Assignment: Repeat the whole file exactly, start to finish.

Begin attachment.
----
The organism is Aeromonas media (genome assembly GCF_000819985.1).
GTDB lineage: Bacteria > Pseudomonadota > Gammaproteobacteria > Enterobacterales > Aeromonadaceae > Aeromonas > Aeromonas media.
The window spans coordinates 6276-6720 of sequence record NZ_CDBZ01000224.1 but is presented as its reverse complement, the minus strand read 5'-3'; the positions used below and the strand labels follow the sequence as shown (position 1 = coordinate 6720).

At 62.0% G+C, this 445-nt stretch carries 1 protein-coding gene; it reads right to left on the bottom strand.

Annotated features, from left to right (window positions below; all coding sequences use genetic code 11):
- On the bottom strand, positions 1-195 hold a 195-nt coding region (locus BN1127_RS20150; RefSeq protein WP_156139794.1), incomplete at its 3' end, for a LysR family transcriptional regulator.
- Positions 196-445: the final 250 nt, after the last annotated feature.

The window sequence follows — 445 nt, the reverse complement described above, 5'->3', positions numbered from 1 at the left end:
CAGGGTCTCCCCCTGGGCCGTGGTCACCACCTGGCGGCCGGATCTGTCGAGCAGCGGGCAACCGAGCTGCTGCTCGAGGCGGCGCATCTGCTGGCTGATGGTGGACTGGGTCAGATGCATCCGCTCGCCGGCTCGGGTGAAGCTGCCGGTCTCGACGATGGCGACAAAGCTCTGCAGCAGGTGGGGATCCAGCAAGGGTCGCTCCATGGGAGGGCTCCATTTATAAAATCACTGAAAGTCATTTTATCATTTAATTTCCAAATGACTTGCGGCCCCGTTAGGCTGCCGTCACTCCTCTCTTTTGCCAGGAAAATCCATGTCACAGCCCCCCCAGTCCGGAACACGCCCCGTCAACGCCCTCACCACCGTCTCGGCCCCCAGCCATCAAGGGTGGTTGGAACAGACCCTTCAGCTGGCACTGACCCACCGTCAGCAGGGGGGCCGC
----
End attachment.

The organism is Aeromonas media (genome assembly GCF_000819985.1).
GTDB lineage: Bacteria > Pseudomonadota > Gammaproteobacteria > Enterobacterales > Aeromonadaceae > Aeromonas > Aeromonas media.
The window spans coordinates 6276-6720 of sequence record NZ_CDBZ01000224.1 but is presented as its reverse complement, the minus strand read 5'-3'; the positions used below and the strand labels follow the sequence as shown (position 1 = coordinate 6720).

At 62.0% G+C, this 445-nt stretch carries 1 protein-coding gene; it reads right to left on the bottom strand.

Annotated features, from left to right (window positions below; all coding sequences use genetic code 11):
- On the bottom strand, positions 1-195 hold a 195-nt coding region (locus BN1127_RS20150; RefSeq protein WP_156139794.1), incomplete at its 3' end, for a LysR family transcriptional regulator.
- Positions 196-445: the final 250 nt, after the last annotated feature.

The window sequence follows — 445 nt, the reverse complement described above, 5'->3', positions numbered from 1 at the left end:
CAGGGTCTCCCCCTGGGCCGTGGTCACCACCTGGCGGCCGGATCTGTCGAGCAGCGGGCAACCGAGCTGCTGCTCGAGGCGGCGCATCTGCTGGCTGATGGTGGACTGGGTCAGATGCATCCGCTCGCCGGCTCGGGTGAAGCTGCCGGTCTCGACGATGGCGACAAAGCTCTGCAGCAGGTGGGGATCCAGCAAGGGTCGCTCCATGGGAGGGCTCCATTTATAAAATCACTGAAAGTCATTTTATCATTTAATTTCCAAATGACTTGCGGCCCCGTTAGGCTGCCGTCACTCCTCTCTTTTGCCAGGAAAATCCATGTCACAGCCCCCCCAGTCCGGAACACGCCCCGTCAACGCCCTCACCACCGTCTCGGCCCCCAGCCATCAAGGGTGGTTGGAACAGACCCTTCAGCTGGCACTGACCCACCGTCAGCAGGGGGGCCGC